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By David Edwards, Rest of the World Product Manager, IMT Vislink

2018 saw the demand for 4K production equipment grow among broadcasters. At the same time, 8K
began to pop up in conversations about “what’s next.” But, with 4K content becoming ubiquitous, there
is increasingly the question of whether it can truly deliver on its promise of generating and maintaining
viewer engagement.

While it is true that 4K resolution can look very impressive, the clarity effect is not always noticeable.
Much of the visual improvement can only be perceived if you are close enough to the display. Analysis of
how much detail the human eye can resolve suggests that you might have to sit closer than you think -
or invest in a very big TV screen.

One of the other developments in viewing technologies that are quietly making a bigger name for itself is
High Dynamic Range (HDR). In addition to raw resolution, the human eye perceives high contrast as
increased clarity. The purpose of HDR is to enhance the viewing experience by delivering imagery that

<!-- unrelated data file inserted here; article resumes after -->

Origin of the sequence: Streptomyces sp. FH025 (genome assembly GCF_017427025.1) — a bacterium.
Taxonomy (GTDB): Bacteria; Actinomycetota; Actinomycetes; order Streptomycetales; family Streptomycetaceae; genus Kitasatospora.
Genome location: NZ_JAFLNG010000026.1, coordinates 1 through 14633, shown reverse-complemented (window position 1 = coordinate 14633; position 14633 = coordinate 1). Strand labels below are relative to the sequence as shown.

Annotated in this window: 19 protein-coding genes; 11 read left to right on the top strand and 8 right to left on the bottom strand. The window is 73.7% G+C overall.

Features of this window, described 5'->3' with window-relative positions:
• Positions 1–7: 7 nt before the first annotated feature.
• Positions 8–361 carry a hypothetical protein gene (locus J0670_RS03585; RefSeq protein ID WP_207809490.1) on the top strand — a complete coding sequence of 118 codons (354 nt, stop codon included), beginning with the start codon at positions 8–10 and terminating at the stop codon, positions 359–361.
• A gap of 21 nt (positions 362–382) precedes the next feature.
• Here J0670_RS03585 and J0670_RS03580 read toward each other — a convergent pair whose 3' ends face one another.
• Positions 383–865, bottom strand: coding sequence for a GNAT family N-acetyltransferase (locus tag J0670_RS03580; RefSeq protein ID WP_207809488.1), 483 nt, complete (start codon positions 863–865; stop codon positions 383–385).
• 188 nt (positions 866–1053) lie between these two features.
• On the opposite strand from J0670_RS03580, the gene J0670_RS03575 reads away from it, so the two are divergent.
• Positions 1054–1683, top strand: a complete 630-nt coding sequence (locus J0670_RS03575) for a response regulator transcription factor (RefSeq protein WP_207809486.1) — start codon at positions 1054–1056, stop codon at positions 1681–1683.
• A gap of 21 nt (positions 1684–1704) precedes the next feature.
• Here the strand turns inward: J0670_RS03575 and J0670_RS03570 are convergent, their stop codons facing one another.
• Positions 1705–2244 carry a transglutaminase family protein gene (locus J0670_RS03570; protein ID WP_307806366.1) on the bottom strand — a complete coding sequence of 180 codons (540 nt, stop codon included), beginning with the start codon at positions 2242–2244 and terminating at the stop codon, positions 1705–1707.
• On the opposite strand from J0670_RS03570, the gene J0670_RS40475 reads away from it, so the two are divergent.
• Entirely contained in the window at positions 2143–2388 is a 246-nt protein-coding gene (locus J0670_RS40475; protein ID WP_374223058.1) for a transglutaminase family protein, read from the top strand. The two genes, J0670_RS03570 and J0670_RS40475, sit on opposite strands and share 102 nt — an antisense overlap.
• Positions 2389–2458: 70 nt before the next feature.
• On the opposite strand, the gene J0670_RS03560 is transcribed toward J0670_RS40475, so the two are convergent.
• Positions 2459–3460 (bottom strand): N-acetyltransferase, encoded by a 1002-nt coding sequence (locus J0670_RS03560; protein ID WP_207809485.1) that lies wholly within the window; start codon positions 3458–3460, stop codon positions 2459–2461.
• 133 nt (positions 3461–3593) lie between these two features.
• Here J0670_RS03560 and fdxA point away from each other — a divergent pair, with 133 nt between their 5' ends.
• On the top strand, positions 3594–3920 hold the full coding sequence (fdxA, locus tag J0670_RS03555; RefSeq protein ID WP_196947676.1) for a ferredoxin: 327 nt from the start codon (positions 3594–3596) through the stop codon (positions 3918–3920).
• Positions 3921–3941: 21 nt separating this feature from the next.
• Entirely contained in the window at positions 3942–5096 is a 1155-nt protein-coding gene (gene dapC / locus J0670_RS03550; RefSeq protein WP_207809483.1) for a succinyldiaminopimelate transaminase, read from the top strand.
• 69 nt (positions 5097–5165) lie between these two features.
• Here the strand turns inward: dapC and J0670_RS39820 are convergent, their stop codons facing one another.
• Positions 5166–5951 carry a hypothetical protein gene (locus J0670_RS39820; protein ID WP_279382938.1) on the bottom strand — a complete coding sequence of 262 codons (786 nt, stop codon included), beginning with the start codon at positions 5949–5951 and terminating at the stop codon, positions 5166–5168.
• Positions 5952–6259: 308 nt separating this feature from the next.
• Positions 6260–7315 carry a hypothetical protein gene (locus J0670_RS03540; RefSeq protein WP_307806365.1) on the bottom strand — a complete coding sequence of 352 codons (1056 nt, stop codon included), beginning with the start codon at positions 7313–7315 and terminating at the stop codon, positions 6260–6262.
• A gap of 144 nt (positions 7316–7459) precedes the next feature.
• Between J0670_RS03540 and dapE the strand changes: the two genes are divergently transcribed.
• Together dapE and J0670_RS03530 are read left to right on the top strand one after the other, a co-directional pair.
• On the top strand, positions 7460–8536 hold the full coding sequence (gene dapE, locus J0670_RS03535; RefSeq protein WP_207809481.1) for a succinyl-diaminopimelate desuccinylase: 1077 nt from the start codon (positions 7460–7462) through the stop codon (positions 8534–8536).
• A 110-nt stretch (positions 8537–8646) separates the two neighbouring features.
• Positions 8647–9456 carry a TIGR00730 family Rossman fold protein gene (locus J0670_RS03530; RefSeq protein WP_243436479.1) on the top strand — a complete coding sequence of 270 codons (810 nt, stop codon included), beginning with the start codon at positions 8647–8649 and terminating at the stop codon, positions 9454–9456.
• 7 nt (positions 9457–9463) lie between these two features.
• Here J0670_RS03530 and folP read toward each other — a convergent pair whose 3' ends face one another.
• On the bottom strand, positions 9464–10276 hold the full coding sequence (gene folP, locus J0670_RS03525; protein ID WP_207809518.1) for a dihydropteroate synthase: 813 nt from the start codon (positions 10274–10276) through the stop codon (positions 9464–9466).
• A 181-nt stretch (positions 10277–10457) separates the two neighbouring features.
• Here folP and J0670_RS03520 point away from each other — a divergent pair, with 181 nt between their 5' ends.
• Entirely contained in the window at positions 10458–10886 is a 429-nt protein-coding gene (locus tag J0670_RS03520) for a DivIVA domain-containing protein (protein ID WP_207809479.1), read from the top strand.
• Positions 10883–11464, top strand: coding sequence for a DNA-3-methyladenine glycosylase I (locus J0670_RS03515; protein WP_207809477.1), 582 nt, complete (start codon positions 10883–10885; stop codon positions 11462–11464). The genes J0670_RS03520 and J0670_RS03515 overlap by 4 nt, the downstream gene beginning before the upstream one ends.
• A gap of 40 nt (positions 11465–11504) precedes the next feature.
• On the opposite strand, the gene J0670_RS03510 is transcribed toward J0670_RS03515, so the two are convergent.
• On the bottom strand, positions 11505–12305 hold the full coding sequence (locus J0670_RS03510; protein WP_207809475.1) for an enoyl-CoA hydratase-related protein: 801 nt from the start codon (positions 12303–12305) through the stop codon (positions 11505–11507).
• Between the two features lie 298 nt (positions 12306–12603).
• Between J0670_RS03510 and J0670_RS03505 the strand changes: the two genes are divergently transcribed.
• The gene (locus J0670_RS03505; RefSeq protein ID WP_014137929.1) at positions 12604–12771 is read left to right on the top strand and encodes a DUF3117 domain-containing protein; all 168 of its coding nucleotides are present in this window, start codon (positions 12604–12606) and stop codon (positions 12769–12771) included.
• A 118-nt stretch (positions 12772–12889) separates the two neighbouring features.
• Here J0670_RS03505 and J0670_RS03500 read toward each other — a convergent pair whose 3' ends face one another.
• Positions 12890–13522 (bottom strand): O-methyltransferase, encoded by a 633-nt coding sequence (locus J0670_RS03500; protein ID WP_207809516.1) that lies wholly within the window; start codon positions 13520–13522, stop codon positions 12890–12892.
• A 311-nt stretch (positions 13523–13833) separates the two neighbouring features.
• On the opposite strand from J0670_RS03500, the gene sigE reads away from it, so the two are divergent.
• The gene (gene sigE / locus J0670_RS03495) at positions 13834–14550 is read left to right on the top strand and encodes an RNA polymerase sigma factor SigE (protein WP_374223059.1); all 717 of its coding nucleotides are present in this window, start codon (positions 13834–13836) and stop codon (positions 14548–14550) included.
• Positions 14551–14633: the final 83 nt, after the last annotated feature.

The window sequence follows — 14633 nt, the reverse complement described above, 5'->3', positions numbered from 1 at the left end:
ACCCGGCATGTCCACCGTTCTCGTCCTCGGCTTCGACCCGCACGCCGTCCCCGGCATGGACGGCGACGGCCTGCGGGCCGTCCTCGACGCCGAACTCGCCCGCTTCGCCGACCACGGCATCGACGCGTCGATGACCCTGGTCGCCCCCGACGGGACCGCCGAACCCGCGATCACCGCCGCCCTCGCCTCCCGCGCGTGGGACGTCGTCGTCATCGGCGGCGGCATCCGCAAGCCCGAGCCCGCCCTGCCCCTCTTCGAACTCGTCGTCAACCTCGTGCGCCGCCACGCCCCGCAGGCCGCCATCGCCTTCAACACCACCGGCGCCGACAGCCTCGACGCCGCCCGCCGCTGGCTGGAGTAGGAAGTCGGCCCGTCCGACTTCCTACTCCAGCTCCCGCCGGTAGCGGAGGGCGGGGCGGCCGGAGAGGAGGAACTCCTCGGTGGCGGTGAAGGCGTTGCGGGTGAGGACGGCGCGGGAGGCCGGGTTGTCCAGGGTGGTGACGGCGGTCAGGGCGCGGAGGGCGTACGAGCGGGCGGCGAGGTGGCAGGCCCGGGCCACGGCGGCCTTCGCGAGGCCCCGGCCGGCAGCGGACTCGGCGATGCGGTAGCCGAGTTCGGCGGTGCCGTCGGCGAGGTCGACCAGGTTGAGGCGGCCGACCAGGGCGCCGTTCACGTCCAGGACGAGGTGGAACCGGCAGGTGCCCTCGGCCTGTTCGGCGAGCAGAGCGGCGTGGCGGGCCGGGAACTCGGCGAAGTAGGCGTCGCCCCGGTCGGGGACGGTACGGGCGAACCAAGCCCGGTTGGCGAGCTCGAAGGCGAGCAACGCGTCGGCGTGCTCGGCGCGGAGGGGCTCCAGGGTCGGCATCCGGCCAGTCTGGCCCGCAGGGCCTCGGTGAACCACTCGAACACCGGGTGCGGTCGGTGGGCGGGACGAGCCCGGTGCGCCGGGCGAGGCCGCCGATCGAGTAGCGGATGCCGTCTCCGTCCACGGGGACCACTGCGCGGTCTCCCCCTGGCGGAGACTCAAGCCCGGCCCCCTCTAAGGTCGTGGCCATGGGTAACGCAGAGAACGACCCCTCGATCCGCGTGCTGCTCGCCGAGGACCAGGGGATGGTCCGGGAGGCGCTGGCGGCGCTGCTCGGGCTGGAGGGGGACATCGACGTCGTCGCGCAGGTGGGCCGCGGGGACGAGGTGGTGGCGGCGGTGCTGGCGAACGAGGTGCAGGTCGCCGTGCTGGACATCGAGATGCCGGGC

approaches the capabilities of the human visual system. It describes a much broader range of
luminance, allowing more levels of grey to be displayed. More levels of grey can better define edge
transitions, show detail in areas of extreme darkness or extreme lightness. This leads to a much greater
perception of clarity and realism.

Such viewing benefits are of particular importance for live sporting event production, where putting the
audience in the heart of the action is paramount. As the demand for innovative camera angles and new
point-of-view perspectives grows, HDR allows for a more realistic mixing of graphical overlays and real
content—and allows a move towards in-stadium augmented reality for better action expert analysis.
It has been said that the shift to 4K was about more pixels, while the move to HDR is about better pixels.
As the industry moves to (and beyond) 4K technologies, there is a good chance that ones like HDR will
continue to play a central role in their adoption. Deploying infrastructure that supports it will be key in
ensuring that equipment purchases will have an economically attractive lifespan.